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Child vaccinations could help chart path to herd immunity as some communities struggle to vaccinate

“What that will do is give another 25 million people potentially that can get vaccinated,” said Dr. Kevin Sneed of USF.

TAMPA, Fla — News that the Food and Drug Administration plans to give Pfizer Emergency Use Authorization to help vaccinate children ages 12-15 was welcome news among pharmacists who say this could help the area chart a path toward herd immunity, especially as some communities remain vaccine-hesitant.

“What that will do is give another 25 million people potentially that can get vaccinated,” said Dr. Kevin Sneed, dean of the Taneja College of Pharmacy at the University of South Florida.

He said this could offset some effects of vaccine hesitancy and keep the country moving toward herd immunity. However, a recent poll from the Kaiser Family Foundation shows just 29 percent of parents surveyed plan to get their kids vaccinated right away. Another 32 percent plan to wait a while, 15 percent say they'll only do it if a school requires it and 19 percent say they won't get them vaccinated at all. 

Doctors say that could backfire.

"When we...get into the fall for people who are not vaccinated, if we have an infection that may break out in the school, we're going to have to go and quarantine children--that means that people are going to have to start taking off from work,” Sneed said.

Now that more age ranges are available and vaccines are available at most pharmacies on a walk-in basis, doctors hope this will increase vaccination rates in areas that struggle.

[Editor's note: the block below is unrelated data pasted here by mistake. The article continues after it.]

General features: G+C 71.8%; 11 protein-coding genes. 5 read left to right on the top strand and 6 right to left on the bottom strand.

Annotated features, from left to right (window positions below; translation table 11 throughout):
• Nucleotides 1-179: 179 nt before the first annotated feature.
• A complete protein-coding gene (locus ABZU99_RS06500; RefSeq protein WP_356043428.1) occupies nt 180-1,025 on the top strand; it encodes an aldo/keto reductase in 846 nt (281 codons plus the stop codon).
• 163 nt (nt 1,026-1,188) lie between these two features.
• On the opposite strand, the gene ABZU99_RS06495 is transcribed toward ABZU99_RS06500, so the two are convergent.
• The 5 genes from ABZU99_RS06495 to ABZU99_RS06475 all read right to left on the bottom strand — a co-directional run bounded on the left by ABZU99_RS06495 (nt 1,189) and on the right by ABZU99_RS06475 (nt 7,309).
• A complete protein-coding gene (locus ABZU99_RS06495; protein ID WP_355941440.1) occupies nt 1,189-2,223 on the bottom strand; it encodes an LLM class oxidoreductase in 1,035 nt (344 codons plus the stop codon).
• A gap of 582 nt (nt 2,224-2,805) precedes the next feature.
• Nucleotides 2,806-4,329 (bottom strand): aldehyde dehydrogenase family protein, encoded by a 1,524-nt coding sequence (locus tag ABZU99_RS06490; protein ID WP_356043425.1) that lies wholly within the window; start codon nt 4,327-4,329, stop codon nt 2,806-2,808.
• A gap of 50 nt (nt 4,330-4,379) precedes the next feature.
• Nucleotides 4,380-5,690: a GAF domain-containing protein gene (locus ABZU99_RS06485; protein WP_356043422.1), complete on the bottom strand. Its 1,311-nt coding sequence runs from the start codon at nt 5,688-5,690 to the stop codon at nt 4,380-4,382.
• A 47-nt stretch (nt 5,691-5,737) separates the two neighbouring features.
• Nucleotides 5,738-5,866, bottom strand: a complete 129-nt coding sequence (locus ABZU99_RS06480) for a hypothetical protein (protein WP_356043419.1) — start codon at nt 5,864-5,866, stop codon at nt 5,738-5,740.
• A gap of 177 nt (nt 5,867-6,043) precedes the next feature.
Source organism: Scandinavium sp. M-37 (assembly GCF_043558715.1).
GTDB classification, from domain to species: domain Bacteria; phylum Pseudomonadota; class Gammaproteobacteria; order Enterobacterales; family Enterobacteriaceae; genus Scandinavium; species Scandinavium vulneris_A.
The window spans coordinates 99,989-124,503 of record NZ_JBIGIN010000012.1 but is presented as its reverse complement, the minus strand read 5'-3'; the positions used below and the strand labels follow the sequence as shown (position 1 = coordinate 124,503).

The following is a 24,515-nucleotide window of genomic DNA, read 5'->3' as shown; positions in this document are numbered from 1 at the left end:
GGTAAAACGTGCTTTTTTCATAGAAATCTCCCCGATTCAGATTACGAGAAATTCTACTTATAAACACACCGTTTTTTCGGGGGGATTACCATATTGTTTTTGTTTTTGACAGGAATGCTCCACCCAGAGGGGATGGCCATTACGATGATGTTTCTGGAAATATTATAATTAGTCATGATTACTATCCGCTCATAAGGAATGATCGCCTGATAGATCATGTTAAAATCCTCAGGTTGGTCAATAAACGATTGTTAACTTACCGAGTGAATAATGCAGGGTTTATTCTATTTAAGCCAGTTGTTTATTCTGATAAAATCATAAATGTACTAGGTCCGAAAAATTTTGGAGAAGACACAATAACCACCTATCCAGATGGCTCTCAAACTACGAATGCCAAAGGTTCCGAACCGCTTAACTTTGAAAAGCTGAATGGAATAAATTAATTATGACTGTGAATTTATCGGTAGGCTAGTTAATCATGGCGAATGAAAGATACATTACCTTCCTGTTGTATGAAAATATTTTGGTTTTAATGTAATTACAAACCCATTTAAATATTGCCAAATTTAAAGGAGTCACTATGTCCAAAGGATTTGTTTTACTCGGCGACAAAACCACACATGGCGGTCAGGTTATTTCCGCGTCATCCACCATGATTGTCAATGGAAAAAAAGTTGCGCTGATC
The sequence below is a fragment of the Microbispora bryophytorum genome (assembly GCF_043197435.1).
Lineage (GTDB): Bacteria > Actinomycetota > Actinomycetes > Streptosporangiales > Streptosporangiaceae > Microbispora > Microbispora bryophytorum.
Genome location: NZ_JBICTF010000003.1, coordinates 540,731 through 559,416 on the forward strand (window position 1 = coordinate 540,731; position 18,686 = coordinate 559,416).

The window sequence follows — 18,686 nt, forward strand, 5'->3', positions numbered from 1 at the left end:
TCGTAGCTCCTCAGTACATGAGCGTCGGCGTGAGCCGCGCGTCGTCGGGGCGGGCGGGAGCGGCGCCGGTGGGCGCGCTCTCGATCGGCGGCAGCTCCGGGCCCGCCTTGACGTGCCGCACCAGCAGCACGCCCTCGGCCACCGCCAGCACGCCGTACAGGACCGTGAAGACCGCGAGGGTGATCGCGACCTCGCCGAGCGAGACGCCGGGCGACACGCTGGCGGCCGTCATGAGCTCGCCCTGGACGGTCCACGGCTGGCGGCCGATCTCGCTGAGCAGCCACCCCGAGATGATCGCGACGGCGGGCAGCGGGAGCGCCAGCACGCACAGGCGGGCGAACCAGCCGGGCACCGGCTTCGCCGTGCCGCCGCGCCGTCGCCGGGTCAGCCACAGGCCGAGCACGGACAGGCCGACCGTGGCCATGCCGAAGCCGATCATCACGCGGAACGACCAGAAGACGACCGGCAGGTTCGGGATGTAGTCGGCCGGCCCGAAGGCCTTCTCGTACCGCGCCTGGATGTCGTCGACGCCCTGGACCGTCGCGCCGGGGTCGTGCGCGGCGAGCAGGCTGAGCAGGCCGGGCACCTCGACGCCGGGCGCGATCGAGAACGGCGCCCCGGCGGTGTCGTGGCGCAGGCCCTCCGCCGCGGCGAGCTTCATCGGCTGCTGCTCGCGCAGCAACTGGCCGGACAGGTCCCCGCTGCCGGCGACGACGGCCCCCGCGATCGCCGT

"I work in a rural community at Hills pharmacy, and a lot of those people don't want to get the vaccine for one reason or the other, they want to do more research, they want the drug to actually get approval, their political views..." said Dr. Sandeep Singh of Hills Pharmacy in Zephyrhills.

Singh says convincing his Zephyrhills community to get vaccinated has been one of his hardest tasks, but he hopes pharmacies like his transitioning to walk-in vaccine services will make it easier for people to say yes.

"Getting on the spot, it will help definitely get a lot of people,” he said. "I really urge everybody to please go get the vaccine, whatever your beliefs are, whatever political party, you may have. It's your patriotic duty to responsibility."

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